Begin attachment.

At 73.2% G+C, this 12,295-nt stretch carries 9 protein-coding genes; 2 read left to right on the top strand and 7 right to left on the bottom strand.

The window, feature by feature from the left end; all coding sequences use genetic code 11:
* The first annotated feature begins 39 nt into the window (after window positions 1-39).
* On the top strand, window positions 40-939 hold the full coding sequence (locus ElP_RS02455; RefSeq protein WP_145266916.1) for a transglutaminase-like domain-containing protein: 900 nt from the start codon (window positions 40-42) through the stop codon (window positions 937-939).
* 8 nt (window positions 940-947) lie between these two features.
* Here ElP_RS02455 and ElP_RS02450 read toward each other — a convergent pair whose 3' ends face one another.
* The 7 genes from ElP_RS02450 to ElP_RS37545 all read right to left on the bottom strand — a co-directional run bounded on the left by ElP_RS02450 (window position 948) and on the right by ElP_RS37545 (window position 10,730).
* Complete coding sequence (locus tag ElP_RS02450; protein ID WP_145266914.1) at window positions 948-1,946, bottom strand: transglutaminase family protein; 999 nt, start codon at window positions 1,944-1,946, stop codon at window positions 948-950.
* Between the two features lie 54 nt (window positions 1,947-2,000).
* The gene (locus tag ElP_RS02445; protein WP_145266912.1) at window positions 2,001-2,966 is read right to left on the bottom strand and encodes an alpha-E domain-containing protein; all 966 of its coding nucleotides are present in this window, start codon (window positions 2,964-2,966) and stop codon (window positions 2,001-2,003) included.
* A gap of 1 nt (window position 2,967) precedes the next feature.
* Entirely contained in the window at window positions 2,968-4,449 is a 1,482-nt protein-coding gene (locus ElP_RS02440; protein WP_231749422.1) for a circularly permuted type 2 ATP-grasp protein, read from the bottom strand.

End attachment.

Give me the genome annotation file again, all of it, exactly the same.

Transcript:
At 73.2% G+C, this 12,295-nt stretch carries 9 protein-coding genes; 2 read left to right on the top strand and 7 right to left on the bottom strand.

The window, feature by feature from the left end; all coding sequences use genetic code 11:
* The first annotated feature begins 39 nt into the window (after window positions 1-39).
* On the top strand, window positions 40-939 hold the full coding sequence (locus ElP_RS02455; RefSeq protein WP_145266916.1) for a transglutaminase-like domain-containing protein: 900 nt from the start codon (window positions 40-42) through the stop codon (window positions 937-939).
* 8 nt (window positions 940-947) lie between these two features.
* Here ElP_RS02455 and ElP_RS02450 read toward each other — a convergent pair whose 3' ends face one another.
* The 7 genes from ElP_RS02450 to ElP_RS37545 all read right to left on the bottom strand — a co-directional run bounded on the left by ElP_RS02450 (window position 948) and on the right by ElP_RS37545 (window position 10,730).
* Complete coding sequence (locus tag ElP_RS02450; protein ID WP_145266914.1) at window positions 948-1,946, bottom strand: transglutaminase family protein; 999 nt, start codon at window positions 1,944-1,946, stop codon at window positions 948-950.
* Between the two features lie 54 nt (window positions 1,947-2,000).
* The gene (locus tag ElP_RS02445; protein WP_145266912.1) at window positions 2,001-2,966 is read right to left on the bottom strand and encodes an alpha-E domain-containing protein; all 966 of its coding nucleotides are present in this window, start codon (window positions 2,964-2,966) and stop codon (window positions 2,001-2,003) included.
* A gap of 1 nt (window position 2,967) precedes the next feature.
* Entirely contained in the window at window positions 2,968-4,449 is a 1,482-nt protein-coding gene (locus ElP_RS02440; protein WP_231749422.1) for a circularly permuted type 2 ATP-grasp protein, read from the bottom strand.